More Great Tips for Stopping Boat Stink

Posted by Darrell Nicholson at 10:05AM - Comments: (4)

July 17, 2012

As our long-term test of sanitation hose winds its way through a long, hot—and progressively smellier—summer, it is a good time to think about ways to keep your plumbing system from becoming an olfactory horror. Here are some of the tips that hose manufacturers shared with us as we launched our test of sanitation hose last summer.

Hose routing: Always slope pipes and hoses toward the holding tank after the initial rise. Any hose will eventually permeate if sewage is left standing in it. If long runs are unavoidable, consider using well-secured Schedule 40 PVC pipe—not DWV (drain-waste-vent) PVC, which has thinner walls.

Head operation: Always flush enough clean water to move all the waste to the holding tank to prevent standing sewage.

Antifreeze: PVC hoses are not compatible with glycol- or alcohol-based winterizing products. The glycol or alcohol can extract some of the PVC plasticizers, resulting in increased permeability and stiffness. Although the hose will not fail, it may permeate. This does not apply to synthetic rubber hoses.

Oil: Synthetic rubber hoses made of EPDM or butyl rubber may not tolerate large amounts of mineral or vegetable oil. However, small amounts of oil that may find their way into a head as a result of owner maintenance practices should not be harmful—but this is one more reason why greasing head pumps with heavy silicone grease at the start of each season is a far better practice than the often-suggested practice of flushing a tablespoon of vegetable oil in the head. In fact, the vegetable oil will only hasten the grease’s washout. This incompatibility does not apply to PVC, neoprene, or urethane hoses.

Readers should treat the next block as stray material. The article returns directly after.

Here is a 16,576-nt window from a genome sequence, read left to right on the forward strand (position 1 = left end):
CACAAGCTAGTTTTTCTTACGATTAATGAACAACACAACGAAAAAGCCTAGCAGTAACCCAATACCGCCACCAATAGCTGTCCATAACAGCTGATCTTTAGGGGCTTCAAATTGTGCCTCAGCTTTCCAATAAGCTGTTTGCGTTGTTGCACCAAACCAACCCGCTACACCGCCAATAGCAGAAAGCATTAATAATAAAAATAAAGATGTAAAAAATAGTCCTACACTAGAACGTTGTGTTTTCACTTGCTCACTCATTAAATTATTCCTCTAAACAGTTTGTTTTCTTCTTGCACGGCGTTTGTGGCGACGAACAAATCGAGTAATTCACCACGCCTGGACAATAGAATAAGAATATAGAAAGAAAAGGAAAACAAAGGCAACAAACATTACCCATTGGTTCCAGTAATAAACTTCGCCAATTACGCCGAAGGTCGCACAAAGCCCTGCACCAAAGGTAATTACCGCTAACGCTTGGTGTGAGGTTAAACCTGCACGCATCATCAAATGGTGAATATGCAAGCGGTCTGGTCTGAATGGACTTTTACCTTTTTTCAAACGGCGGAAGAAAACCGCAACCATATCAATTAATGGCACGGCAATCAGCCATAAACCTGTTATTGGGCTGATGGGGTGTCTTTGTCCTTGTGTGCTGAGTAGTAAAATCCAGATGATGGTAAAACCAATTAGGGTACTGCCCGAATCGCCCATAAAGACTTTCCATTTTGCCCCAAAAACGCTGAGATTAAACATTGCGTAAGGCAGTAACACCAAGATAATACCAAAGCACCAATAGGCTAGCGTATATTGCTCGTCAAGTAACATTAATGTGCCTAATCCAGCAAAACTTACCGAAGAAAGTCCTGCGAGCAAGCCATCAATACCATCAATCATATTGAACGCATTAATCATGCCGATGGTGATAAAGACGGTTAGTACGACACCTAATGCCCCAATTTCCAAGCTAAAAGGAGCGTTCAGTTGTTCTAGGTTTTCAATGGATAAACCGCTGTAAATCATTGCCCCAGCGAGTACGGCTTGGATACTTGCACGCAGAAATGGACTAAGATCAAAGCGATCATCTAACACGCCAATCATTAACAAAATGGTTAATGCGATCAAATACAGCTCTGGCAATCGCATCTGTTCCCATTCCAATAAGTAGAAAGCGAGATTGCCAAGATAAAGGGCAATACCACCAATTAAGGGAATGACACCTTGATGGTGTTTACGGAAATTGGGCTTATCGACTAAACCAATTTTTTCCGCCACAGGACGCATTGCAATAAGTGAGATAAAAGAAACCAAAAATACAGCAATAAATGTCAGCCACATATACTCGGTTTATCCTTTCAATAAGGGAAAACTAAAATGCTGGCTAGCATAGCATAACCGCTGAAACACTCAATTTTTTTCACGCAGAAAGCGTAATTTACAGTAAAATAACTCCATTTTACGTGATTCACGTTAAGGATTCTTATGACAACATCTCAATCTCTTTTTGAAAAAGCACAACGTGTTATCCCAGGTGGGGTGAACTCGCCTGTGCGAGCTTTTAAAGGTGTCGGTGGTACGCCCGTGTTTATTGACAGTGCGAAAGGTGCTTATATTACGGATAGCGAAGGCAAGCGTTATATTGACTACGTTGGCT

Wipe test: If you suspect a permeated hose, scrub the hose area clean, wait for several days and then wipe the suspect hose with a damp cloth and sniff the cloth. If it is permeation, the odor will come back soon enough.

Leaks: Although permeation is a common cause of hose odor, it is by no means the only cause. Slow leaks around fittings and hose clamps, and sewage that was inadequately cleaned up are also frequent causes; inspect the ends before assuming you have a failed hose. A crooked clamp or scored barb often allow leaks that will not be cured by tightening a clamp. It is tempting to cure a leak by using a sealer (polyurethane or silicone caulk), but generally, this is a temporary fix and is very bad practice when installing new hose. Instead, fix the problem.

Hose connections: Barbs vs. smooth adapters. SeaLand, maker of the SeaLand hose brand, is a believer in smooth connections. Properly sized, the company claims, they are easier to use, seal better, and do less damage to the hose. This is particularly true with the stiff PVC hoses, like SeaLand OdorSafe Plus, which fits well enough on barbed fittings but is impossible to remove. For high-pressure applications, some type of contoured or barbed fitting is still generally recommended, though many hose makers now specify rounded profiles. Not all fittings are a good match; if fit seems too loose, check with the hose maker.

Hose lubrication for installation: A compatible lubricant can be a big help in getting a hose installed correctly. Read the hose specs to be certain the lube is compatible. EPDM, for example, is not compatible with petroleum, so K-Y, glycol, or glycerine are better choices. Soap will work but can leave a non-drying residue that can interfere with a secure fit, particularly when using non-barbed fittings. SeaLand sells a silicone grease for use with its hose.